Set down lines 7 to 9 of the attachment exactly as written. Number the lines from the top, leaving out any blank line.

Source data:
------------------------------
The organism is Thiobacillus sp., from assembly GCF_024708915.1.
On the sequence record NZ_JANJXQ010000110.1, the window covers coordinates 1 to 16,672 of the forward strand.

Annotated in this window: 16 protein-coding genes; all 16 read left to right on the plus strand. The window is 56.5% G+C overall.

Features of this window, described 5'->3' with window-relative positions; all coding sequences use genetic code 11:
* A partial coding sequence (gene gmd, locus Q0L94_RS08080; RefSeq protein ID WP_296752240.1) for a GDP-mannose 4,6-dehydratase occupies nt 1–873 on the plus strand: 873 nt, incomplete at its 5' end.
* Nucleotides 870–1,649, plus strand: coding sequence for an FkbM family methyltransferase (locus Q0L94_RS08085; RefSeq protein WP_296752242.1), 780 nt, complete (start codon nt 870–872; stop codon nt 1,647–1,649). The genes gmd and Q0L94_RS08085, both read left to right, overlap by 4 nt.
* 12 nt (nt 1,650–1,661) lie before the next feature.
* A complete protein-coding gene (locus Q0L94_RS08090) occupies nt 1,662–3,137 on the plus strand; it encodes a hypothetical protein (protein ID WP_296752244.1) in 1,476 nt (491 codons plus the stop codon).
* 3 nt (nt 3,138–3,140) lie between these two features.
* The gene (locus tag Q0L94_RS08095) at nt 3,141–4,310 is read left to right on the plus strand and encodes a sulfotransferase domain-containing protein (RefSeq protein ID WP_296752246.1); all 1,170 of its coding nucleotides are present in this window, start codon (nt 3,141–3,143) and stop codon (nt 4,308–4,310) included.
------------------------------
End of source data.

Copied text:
* 12 nt (nt 1,650–1,661) lie before the next feature.
* A complete protein-coding gene (locus Q0L94_RS08090) occupies nt 1,662–3,137 on the plus strand; it encodes a hypothetical protein (protein ID WP_296752244.1) in 1,476 nt (491 codons plus the stop codon).
* 3 nt (nt 3,138–3,140) lie between these two features.